International Outreach

Patience

PATIENCE

Build capacity, not dependency

We should neither conduct activities that a local community can do for itself nor participate in one-way financial giving. the process of getting to know your partner — in order to build capacity — often takes longer than expected and requires patience.

What needs to be done in order to fulfill the need?

  • Generate discrete lists of appropriate interventions to be conducted and appropriate resources needed for those interventions.

What cultural aspects are built into orientation for anyone participating in an international outreach activity?

  • Cultural competency should be a core component of all orientation programs.
  • Make sure participants in the project understand before any interaction that small gifts to individuals or families can create division within the local community.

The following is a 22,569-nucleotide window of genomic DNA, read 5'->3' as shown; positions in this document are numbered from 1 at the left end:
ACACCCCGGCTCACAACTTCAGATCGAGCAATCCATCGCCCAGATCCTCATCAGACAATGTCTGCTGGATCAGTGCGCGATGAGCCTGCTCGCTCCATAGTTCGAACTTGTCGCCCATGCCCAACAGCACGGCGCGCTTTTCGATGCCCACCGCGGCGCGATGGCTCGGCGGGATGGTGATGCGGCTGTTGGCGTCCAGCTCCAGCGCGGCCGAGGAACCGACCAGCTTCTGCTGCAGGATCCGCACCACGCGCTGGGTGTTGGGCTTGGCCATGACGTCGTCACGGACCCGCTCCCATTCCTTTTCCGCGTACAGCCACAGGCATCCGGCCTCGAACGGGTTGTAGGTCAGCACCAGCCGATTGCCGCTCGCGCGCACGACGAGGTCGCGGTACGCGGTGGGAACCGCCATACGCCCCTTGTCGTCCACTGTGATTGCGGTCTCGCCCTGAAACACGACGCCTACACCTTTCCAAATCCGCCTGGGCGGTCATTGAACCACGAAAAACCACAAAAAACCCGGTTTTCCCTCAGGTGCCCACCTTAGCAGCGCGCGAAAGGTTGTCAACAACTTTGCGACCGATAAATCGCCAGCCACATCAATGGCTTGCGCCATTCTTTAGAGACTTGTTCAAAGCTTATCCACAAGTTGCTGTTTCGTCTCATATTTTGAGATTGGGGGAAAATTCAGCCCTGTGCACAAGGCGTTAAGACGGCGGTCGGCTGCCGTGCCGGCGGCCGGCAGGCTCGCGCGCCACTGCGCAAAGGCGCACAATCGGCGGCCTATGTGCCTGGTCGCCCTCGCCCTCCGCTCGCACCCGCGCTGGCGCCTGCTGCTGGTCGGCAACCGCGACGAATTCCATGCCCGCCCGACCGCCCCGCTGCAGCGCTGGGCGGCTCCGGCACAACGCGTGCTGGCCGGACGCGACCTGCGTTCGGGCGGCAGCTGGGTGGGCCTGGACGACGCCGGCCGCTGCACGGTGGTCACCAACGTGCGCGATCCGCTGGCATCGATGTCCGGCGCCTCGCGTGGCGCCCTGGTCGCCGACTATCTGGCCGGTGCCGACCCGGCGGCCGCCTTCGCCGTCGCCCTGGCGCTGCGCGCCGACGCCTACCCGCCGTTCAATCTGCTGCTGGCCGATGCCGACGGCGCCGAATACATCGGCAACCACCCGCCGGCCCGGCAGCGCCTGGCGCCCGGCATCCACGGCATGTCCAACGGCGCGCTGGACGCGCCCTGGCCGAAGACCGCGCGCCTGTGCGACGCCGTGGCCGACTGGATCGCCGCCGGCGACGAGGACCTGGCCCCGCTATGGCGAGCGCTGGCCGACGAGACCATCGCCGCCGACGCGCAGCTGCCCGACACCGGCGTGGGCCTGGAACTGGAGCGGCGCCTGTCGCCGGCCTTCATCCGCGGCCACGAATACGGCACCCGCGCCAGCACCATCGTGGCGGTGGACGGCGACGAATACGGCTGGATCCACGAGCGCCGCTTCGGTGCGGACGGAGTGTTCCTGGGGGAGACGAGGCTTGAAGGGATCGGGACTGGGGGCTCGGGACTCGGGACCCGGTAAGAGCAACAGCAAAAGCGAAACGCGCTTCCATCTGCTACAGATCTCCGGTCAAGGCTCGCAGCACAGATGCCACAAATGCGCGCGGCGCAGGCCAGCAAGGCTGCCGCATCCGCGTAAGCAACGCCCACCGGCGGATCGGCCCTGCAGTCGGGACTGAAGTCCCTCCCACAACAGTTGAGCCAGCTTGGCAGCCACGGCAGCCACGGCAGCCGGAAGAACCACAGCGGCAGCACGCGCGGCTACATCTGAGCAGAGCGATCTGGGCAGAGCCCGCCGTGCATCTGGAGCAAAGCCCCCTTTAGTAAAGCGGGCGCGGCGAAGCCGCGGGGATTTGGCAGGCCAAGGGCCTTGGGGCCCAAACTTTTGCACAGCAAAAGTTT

• Offering free candy or other items could undercut local vendors of such items.

How will impact be measured, monitored and communicated?

  • List key outcomes and determine what can be measured and monitored before work begins.

How will decisions be made when interventions need to be changed?

  • Situations in-country may require modifications to planned activities, but should not be decided unilaterally by the U.S. partner.

What do local health workers say they would like their U.S. partners to understand about their medical practices, procedures?

  • Local community members best understand their needs and the potential success of many proposed interventions. Never assume to know more or better. For example, they may know that malaria bed nets are used more for fishing than as bed nets and that the in-country efforts should be focused on education before distribution.

How is follow-up care coordinated?

  • Local health workers should be trained to look for expected side effects and the U.S. partner should anticipate the resources that may be needed to deal with complications after they leave.

Are the capacities of the local partners identified in the needs/asset assessment?

  • Locally trained health promoters can be used to deliver culturally sensitive educational messages on any number of topics, such as the benefits of immunizations and vaccines.